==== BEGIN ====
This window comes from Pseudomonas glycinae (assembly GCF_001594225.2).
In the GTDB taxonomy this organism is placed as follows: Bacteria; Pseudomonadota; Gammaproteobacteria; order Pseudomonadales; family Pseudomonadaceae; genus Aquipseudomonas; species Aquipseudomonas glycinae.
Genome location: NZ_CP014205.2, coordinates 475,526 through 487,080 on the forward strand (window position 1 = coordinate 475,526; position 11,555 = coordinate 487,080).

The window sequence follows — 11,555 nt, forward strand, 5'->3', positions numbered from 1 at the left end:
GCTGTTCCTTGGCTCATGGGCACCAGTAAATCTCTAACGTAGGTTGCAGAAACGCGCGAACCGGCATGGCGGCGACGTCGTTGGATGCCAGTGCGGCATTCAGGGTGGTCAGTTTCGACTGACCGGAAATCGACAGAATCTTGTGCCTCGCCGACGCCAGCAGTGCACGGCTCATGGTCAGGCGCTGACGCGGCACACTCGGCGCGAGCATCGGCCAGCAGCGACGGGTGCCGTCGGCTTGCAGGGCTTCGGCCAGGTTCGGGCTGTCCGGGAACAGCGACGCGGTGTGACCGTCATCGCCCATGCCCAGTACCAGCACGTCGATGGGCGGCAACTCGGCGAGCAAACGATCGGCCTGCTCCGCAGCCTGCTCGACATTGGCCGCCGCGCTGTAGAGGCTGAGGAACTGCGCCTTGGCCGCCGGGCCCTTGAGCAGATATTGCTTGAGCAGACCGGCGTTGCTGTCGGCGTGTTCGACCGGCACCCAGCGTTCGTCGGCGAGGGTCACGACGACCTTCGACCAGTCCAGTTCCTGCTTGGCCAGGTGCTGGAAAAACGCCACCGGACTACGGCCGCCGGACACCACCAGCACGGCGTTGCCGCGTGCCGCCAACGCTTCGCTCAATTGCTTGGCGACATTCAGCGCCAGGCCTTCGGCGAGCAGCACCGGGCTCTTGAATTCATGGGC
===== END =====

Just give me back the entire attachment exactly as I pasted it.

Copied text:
This window comes from Pseudomonas glycinae (assembly GCF_001594225.2).
In the GTDB taxonomy this organism is placed as follows: Bacteria; Pseudomonadota; Gammaproteobacteria; order Pseudomonadales; family Pseudomonadaceae; genus Aquipseudomonas; species Aquipseudomonas glycinae.
Genome location: NZ_CP014205.2, coordinates 475,526 through 487,080 on the forward strand (window position 1 = coordinate 475,526; position 11,555 = coordinate 487,080).

The window sequence follows — 11,555 nt, forward strand, 5'->3', positions numbered from 1 at the left end:
GCTGTTCCTTGGCTCATGGGCACCAGTAAATCTCTAACGTAGGTTGCAGAAACGCGCGAACCGGCATGGCGGCGACGTCGTTGGATGCCAGTGCGGCATTCAGGGTGGTCAGTTTCGACTGACCGGAAATCGACAGAATCTTGTGCCTCGCCGACGCCAGCAGTGCACGGCTCATGGTCAGGCGCTGACGCGGCACACTCGGCGCGAGCATCGGCCAGCAGCGACGGGTGCCGTCGGCTTGCAGGGCTTCGGCCAGGTTCGGGCTGTCCGGGAACAGCGACGCGGTGTGACCGTCATCGCCCATGCCCAGTACCAGCACGTCGATGGGCGGCAACTCGGCGAGCAAACGATCGGCCTGCTCCGCAGCCTGCTCGACATTGGCCGCCGCGCTGTAGAGGCTGAGGAACTGCGCCTTGGCCGCCGGGCCCTTGAGCAGATATTGCTTGAGCAGACCGGCGTTGCTGTCGGCGTGTTCGACCGGCACCCAGCGTTCGTCGGCGAGGGTCACGACGACCTTCGACCAGTCCAGTTCCTGCTTGGCCAGGTGCTGGAAAAACGCCACCGGACTACGGCCGCCGGACACCACCAGCACGGCGTTGCCGCGTGCCGCCAACGCTTCGCTCAATTGCTTGGCGACATTCAGCGCCAGGCCTTCGGCGAGCAGCACCGGGCTCTTGAATTCATGGGC